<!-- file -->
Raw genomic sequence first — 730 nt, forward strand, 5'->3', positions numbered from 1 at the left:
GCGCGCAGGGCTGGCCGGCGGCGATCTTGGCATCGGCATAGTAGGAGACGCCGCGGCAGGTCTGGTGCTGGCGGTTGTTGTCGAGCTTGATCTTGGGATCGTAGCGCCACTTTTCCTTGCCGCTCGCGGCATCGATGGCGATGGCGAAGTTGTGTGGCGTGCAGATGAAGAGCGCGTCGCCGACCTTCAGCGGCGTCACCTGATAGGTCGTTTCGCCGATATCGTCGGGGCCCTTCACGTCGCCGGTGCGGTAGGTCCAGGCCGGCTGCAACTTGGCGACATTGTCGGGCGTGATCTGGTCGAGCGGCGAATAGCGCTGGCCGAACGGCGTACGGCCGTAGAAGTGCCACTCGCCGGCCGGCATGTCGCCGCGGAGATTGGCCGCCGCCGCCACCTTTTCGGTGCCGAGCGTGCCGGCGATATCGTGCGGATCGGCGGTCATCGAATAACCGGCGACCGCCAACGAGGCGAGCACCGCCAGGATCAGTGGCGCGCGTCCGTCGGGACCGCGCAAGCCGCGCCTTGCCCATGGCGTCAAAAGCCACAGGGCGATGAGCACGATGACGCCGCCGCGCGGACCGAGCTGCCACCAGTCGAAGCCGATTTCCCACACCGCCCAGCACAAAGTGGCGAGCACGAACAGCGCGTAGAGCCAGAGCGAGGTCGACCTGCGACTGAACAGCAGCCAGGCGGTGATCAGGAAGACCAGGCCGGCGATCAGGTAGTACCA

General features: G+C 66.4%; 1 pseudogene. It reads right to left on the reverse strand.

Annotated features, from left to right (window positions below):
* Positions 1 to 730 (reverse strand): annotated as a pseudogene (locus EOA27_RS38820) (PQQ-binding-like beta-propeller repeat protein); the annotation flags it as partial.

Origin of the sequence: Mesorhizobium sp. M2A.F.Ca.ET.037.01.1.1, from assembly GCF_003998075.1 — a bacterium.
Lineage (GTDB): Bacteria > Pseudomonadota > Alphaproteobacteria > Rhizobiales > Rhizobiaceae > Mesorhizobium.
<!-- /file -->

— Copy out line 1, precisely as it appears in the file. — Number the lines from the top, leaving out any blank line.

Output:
Raw genomic sequence first — 730 nt, forward strand, 5'->3', positions numbered from 1 at the left: